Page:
For whatever reason – a strong local economy, incomer graduates whocan’t bear to leave, or freedom from the stresses of life in the capital – the creative sector isthriving in Bristol. Clare Dowdy talks to some of the major players
I like working with Reach is that they are just like a London consultancy, but without the sting of London prices.’ So says Ryvita Company marketing director Rob Murray, on the home page of graphics consultancy Reach Design’s website. As pleased as he is with Reach’s work, Murray’s comment seems to hint at one downside of being based in the regions.
While lower overheads can translate into lower fees, they can also attract a sort of semi-retirement approach to work. Especially in a city like Bristol, which has such a good quality of life.
But much effort is being made here to shed this image, not least through the newly formed creative industry network Bristol Media.
‘This is a perception-changing exercise,’ says Bristol Media chief executive Mike Bennett. ‘It’s not about moving here when you’re ready to semi-retire. You can’t build a dynamic create sector on lifestyle businesses.’ He does acknowledge, however, that both business models can happily co-exist.
Because the fact is that most people working in the creative industries in Bristol are ‘incomers’. Many of them studied here, either at Bristol University – which is said to have the highest number of students who stay after graduating of any UK university – or at the University of the West of England, which pioneered digital design, and partly explains the high number of digital consultancies in town, like Bennett’s own digital group E3.
Animation is also well represented, with Oscar winner Aardman Animations based in town, and a new School of Animation which opened at the UWE last month. Graphic designers are out in force too, with consultancies including Reach, Taxi Studio and Dirty Design. Interior design gets less of a look-in here, and 45-strong Kinneir Dufort is something of an anomaly. Not only is it a product design group, but it has been around for three decades.
‘In our own way, we’ve flourished,’ says Kinneir Dufort’s managing director Jim Orkney, who arrived in the city himself 22 years ago. ‘If you’re doing the right kind of work, maybe the place doesn’t matter.’ Hence, perhaps, the new stadium seating designs the consultancy has done for the London 2012 Olympics.
As he points out, 35 per cent of his consultancy’s work was overseas last year, and many of his clients are based in the South West anyway. According to Bristol City Council, the region is home to more than 17 000 businesses, including the national headquarters of more than 160 companies.
For young consultancies, these local businesses can be a rich vein to tap. Ten-strong Dirty Design was set up five years ago by Charlotte Hockey and Josie Harold. It has a number of arts clients, including Bristol’s biggest live music venue, Colston Hall, and Arnolfini, a waterside contemporary arts centre. These venues, along with the Watershed, boost the creative life of many Bristolians.
And the designers themselves are often located in pretty inspiring working environments. Around 30 incubator design businesses are part of the creative mix at Spike Island, a converted 1960s Brooke Bond tea factory.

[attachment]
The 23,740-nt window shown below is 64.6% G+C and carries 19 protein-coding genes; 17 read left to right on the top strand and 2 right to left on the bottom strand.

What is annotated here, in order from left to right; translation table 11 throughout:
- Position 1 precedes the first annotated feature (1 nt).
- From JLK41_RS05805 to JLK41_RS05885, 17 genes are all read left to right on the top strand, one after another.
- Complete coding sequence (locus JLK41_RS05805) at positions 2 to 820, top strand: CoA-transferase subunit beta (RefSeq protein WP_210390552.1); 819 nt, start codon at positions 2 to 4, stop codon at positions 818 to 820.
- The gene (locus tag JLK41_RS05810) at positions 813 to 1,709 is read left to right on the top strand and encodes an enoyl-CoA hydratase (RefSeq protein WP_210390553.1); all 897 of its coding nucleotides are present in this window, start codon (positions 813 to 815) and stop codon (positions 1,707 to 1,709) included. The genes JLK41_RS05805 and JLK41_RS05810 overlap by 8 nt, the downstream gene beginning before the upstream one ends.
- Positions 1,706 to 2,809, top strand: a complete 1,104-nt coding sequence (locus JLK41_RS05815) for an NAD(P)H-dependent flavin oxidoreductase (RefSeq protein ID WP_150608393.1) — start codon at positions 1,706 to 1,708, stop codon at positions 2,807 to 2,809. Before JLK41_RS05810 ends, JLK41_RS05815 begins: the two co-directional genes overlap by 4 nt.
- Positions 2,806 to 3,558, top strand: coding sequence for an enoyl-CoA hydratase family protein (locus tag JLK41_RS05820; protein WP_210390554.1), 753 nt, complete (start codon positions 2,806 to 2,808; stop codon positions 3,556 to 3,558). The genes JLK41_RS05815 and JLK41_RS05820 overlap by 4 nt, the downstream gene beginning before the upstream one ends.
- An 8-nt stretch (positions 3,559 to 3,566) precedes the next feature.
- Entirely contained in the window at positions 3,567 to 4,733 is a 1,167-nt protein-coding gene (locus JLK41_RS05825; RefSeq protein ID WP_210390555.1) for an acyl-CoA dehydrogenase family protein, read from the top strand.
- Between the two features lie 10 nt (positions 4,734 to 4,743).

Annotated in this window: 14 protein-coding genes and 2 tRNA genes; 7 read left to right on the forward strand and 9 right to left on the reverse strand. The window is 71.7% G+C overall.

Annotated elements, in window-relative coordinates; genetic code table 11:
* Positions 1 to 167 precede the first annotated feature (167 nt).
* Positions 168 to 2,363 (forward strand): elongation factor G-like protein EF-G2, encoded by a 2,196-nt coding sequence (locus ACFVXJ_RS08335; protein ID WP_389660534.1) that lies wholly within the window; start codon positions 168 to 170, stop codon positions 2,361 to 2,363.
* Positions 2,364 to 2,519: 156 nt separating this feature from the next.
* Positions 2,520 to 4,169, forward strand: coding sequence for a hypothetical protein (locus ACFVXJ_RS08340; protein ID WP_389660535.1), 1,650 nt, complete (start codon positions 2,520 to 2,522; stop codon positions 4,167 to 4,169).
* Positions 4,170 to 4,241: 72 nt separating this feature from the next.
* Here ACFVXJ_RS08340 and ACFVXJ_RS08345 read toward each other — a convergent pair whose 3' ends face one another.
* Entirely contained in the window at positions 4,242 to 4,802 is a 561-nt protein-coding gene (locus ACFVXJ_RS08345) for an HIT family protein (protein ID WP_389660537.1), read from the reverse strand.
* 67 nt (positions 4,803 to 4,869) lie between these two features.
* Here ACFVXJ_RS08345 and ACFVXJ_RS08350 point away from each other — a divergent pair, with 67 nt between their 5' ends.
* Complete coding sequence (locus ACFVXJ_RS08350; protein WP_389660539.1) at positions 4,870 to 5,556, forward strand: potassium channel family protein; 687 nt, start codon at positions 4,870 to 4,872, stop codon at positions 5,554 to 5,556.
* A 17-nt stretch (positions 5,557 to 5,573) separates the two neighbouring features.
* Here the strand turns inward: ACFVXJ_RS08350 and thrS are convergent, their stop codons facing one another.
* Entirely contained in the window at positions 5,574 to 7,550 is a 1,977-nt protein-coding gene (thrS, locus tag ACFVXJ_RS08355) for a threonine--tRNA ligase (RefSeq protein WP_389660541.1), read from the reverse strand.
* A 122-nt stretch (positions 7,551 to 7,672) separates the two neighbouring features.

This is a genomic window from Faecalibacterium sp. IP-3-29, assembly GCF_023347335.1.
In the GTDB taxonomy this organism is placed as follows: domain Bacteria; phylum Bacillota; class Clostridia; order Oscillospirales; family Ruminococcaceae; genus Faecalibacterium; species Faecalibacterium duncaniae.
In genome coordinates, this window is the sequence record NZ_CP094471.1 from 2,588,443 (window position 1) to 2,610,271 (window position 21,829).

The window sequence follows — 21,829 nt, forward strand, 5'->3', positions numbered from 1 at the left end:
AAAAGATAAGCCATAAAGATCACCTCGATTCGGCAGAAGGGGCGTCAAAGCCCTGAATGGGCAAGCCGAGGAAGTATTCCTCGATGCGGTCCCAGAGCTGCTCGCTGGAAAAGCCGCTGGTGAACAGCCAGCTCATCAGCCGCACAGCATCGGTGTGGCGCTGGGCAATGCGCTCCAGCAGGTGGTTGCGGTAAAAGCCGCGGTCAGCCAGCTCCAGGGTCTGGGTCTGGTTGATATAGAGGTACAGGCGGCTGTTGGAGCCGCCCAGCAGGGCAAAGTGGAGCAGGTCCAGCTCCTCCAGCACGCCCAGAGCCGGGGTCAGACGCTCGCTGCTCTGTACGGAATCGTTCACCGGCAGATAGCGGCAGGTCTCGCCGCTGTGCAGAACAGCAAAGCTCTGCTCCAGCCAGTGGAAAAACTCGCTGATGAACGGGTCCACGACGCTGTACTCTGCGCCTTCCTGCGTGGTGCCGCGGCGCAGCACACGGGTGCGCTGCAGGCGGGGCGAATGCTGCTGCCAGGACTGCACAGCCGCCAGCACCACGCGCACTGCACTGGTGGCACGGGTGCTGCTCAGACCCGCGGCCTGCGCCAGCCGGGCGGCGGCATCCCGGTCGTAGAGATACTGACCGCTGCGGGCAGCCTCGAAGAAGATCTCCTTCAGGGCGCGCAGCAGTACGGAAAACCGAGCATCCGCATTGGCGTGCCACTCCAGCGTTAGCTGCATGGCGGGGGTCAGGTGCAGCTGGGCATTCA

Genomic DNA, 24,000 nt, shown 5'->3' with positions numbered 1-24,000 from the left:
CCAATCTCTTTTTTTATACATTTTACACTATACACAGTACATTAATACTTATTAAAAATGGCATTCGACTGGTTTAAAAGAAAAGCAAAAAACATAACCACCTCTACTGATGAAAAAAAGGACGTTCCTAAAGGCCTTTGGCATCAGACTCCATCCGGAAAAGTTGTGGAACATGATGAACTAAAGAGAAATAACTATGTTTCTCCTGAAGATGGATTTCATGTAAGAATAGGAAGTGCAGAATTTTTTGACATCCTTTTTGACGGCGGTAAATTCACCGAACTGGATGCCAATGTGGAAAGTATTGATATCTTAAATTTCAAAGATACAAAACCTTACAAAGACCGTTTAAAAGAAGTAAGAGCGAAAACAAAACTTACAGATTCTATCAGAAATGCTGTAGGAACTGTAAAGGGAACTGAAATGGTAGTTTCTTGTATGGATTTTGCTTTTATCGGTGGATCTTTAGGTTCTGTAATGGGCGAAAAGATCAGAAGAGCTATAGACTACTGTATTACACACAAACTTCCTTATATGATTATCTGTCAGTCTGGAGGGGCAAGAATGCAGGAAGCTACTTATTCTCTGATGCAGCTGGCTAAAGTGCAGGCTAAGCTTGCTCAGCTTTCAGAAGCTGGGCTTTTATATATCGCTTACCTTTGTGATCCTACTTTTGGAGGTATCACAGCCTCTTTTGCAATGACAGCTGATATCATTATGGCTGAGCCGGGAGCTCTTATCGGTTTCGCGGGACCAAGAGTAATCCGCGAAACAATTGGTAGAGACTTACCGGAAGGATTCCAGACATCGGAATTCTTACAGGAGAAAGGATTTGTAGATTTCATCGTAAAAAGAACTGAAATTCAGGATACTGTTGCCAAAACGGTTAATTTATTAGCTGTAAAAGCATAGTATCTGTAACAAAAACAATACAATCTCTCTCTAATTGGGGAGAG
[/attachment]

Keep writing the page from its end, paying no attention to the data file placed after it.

Meanwhile, over in Brislington by the River Avon, the Paintworks is a revamped light industrial estate housing a host of established consultancies, including E3 (which was ranked fifth UK digital consultancy in Design Week’s 2007 Top 100), along with a shabby-chic restaurant, Bocabar. The plan is to have the whole site completed in four years’ time, when 4000 people will be based there. At the moment, it’s over-subscribed, and phase two, an Art Deco building, is due to open in August.
With all this activity, it’s no wonder, perhaps, that the creative sector in Bristol and the South West accounts for 12 per cent of all local businesses and 5 per cent of all local employment, according to Bristol Media. These creative businesses are helping fuel the healthy economic state of Bristol – the country’s eighth biggest city. The city council says that Bristol’s GDP per head is higher than that of all other UK cities, bar London, and higher than continental conurbations including Berlin, Madrid and Rome.
If creative personnel didn’t study here, then they may well have been lured down from a London consultancy. That’s all well and good, until work slows down. Then there’s a risk that if redundancies have to be made, all those recruitment agency fees and relocation costs will have gone to waste.
Bennett – clearly an ideas man with plenty of energy – believes Bristol Media has come up with a solution to this. He put together a brainstorming session with a handful of the organisation’s 3000 members, which resulted in a ‘people sharing’ concept. When a consultancy has down time, rather than letting staff go, it can offer them out to another – busier – consultancy. That group would pay the staffer’s salary, which would be cheaper than hiring freelances. ‘If it works for Bristol, we can roll it out for a licence fee,’ says Bennett.
Bennett is convinced of the creative sector’s potential here. ‘I can address the barriers to growth here through Bristol Media,’ he says. ‘If you have more companies that grow big in Bristol, it will attract others.’ For all the perceived lifestyle businesses in Bristol, there are clearly some ambitious people.